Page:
Rivista mensile / Monthly magazine
The Belvedere with Klimt. The Bruegels of the Kunsthistorisches Museum. The cafés in the historical city center. We all know these are the must-see for anyone who passes through Vienna.
Whether driven by literary ambitions or the lockdowns that have forced us to get to know our homes better over the last two years, emptying drawers and dusting off old photographs, many people are now showing an interest in retracing their family history and family tree.
I have known Roberto Calasso for at least thirty-five years, so forgive me if I have no cause to use the past tense. The palazzo of Adelphi in via San Giovanni sul Muro 14 in Milan opens onto a nineteenth-century courtyard, something that I would call normal in Verdi’s day but which is even more archaic as I climb the steps of Lombard stone embellished with a wrought-iron staircase. I rang the bell and step into a large bourgeois apartment of the other century, with rather shabby walls and fixtures, painted with weary paint, and shelves of books.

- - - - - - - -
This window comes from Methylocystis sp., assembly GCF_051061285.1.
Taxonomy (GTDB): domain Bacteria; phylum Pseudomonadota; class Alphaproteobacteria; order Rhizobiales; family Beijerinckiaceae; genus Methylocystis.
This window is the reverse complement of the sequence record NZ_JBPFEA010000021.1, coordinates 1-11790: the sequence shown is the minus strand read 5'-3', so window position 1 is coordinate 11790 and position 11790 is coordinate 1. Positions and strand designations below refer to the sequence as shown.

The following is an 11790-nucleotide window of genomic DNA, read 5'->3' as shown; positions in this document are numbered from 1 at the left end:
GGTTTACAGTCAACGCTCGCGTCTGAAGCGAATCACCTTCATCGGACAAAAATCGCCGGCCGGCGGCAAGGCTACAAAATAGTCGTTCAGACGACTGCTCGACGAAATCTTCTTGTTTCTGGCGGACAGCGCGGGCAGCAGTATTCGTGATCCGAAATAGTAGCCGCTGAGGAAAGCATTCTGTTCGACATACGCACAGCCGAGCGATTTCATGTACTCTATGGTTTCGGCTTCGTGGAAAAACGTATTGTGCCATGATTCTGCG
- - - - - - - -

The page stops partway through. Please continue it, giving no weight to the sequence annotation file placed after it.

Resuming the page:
An editorial title in Latin. Yikes. If in some now unreachable «old style» journalism, both combative and measured, like that of Leo Longanesi, Giovanni Ansaldo and Piero Buscaroli, this would never have been a problem capable of calling a «stop press».
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